Monday, October 24, 2005
The Big One
Yes, this could really happen. The Cubs could be sold says Crains' Chicago Business.
Tribune Co. CEO Dennis J. FitzSimons is considering selling assets to prop up his company's shares, and that's got some wondering if the Chicago Cubs could go on the block.
Investors expect Mr. FitzSimons' search for salable assets to focus on holdings not fundamental to the company's primary businesses of publishing and broadcasting.
Selling the Cubs "makes more sense now than it has in a while," says John Miller, a vice-president at Chicago-based Ariel Capital Management LLC, Tribune's fifth-largest shareholder. "They're trying to get the stock turned around, so they tried buying back their shares, and that didn't work. Now, they move on to non-core assets, like the Cubs."
Asset: Chicago Cubs (100% Tribune-owned)
Estimated sale value: $400 million to $550 million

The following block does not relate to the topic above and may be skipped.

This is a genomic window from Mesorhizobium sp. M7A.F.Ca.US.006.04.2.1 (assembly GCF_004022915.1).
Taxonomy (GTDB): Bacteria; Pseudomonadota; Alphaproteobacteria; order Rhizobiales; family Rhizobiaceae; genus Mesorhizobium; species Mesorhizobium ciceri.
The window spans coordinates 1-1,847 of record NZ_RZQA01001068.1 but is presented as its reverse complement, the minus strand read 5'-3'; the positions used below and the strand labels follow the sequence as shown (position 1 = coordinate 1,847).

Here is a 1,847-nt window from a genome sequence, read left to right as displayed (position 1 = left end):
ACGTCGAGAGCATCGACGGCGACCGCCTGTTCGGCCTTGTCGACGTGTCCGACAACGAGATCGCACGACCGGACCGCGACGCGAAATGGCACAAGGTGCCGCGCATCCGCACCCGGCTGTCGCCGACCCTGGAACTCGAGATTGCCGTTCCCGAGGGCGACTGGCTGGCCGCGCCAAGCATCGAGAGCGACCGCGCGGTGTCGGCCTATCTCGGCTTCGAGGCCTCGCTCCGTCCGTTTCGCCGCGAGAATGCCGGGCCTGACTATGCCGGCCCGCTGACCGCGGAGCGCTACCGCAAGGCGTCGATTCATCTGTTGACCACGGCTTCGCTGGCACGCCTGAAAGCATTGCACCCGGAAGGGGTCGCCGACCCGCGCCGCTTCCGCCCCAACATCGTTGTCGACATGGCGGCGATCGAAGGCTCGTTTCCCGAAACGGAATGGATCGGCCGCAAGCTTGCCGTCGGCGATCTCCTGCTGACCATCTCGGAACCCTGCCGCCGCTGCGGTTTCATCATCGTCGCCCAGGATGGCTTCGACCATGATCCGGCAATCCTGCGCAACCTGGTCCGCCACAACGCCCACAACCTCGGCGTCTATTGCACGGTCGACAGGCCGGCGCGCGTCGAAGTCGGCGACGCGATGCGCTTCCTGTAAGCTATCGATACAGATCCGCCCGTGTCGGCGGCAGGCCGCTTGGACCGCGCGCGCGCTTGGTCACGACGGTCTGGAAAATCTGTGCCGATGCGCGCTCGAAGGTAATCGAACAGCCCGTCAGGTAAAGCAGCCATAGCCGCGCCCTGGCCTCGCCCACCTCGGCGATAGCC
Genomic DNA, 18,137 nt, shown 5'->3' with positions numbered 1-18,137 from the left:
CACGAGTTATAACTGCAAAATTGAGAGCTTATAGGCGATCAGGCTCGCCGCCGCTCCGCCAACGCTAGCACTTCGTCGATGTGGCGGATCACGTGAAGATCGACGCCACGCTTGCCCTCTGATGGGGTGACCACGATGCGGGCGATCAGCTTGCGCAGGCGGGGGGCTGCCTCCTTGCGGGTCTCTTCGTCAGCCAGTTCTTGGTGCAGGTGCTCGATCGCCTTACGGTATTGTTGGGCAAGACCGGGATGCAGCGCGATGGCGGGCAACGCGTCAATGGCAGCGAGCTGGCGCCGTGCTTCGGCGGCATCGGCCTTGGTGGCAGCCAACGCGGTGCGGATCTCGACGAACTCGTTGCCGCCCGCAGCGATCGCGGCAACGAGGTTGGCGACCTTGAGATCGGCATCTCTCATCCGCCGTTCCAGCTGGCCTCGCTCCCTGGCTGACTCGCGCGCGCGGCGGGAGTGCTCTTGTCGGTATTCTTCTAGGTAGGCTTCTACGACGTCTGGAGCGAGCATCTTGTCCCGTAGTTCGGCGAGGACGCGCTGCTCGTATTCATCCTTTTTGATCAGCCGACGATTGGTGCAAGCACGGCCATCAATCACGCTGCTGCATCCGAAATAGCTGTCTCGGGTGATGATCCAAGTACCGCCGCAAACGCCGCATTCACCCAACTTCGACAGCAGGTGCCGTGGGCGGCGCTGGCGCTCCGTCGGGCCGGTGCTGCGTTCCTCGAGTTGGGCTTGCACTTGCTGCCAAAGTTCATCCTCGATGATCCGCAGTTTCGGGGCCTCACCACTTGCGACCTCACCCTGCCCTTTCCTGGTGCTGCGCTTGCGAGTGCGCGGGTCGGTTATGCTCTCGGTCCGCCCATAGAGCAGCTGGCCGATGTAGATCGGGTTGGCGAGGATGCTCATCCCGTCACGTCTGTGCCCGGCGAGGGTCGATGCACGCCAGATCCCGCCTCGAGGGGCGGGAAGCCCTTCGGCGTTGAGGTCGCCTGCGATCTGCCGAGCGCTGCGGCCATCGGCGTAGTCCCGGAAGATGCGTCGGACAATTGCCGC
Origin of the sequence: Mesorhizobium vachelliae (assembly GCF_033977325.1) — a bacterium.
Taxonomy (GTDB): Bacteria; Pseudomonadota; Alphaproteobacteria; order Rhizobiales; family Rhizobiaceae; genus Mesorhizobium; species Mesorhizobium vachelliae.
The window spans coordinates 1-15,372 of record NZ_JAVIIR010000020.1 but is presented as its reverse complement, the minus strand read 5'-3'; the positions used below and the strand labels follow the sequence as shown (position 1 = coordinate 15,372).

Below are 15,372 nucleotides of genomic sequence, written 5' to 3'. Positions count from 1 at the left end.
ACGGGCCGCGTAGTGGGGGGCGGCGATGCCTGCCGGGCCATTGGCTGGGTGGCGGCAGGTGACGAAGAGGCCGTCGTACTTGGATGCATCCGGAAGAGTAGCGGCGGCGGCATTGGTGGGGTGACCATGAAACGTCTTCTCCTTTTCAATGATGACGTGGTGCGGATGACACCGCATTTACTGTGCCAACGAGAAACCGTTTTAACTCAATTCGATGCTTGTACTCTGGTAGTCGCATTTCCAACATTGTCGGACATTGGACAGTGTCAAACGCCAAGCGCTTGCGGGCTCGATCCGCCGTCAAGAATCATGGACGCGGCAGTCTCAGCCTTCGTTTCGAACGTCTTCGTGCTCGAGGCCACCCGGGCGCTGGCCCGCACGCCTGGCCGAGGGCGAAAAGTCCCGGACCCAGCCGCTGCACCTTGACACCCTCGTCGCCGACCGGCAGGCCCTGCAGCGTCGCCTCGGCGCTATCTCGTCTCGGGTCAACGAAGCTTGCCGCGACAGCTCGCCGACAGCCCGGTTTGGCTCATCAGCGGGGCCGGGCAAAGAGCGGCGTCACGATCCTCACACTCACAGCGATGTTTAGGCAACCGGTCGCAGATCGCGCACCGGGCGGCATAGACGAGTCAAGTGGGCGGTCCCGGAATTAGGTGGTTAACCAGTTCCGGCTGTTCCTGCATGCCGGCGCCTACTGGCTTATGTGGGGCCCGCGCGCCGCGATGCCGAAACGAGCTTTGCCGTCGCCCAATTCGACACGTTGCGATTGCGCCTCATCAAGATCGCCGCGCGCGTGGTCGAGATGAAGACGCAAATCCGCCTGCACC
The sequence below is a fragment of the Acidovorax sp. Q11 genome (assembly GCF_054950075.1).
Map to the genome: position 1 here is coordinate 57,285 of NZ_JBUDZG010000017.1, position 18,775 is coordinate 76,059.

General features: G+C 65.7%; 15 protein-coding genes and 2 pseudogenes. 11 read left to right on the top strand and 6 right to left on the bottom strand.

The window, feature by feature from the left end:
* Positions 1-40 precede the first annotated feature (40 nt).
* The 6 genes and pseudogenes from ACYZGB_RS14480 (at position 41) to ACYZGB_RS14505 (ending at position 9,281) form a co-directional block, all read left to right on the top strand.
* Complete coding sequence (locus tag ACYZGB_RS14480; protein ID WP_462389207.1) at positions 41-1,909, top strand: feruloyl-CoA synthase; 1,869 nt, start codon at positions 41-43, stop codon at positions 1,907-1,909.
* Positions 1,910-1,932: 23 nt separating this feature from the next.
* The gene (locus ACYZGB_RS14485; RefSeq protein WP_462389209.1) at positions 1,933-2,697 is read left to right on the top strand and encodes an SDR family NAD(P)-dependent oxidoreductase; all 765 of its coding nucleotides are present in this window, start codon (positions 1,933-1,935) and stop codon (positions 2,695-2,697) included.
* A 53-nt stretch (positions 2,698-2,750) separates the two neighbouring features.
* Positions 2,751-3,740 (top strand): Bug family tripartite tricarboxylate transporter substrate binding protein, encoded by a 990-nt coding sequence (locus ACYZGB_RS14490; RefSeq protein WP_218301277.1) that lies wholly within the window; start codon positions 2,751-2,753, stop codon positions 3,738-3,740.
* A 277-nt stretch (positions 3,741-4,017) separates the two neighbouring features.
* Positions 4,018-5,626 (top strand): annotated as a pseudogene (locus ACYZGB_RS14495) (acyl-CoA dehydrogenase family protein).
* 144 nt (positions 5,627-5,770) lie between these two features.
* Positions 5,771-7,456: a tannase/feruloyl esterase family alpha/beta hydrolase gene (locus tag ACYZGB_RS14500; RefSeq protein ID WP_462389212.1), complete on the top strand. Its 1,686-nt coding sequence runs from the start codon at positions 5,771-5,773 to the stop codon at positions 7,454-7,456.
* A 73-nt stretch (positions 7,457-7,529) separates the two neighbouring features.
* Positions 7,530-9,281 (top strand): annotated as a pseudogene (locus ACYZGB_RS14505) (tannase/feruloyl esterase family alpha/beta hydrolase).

Why sell? With Wrigley Field expansion set to begin and attendance at all-time highs, the team would fetch a premium. Tribune could demand long-term broadcast rights in any deal.
Why not? Tribune bought the team for $20.5 million in 1981, so the tax hit could be large. "They'd also be very wary of ever being in a position to bid for the Cubs' broadcast rights, no matter how far in the future it is," says Barrington Research Associates Inc. Analyst James Goss.
Now, before anyone leaps up and screams how wonderful this would be, remember that it also takes a good buyer to make everything work out. For all their foibles, the Trib has done a great job keeping Wrigley up to date and they have spent dollars on the team in recent years.
Bring in a Mark Cuban? I'm all for it. But just look at what's happening with the Dodgers to see the risks in a change in ownership. All we need is some gasbag come in here and start screaming that Wrigley is too small with too few skyboxes. Next thing you know and the Cubs are playing in Barrington at ReMax Field.
Get your hopes up, but have them tempered by reality.
Subscribe to Posts [Atom]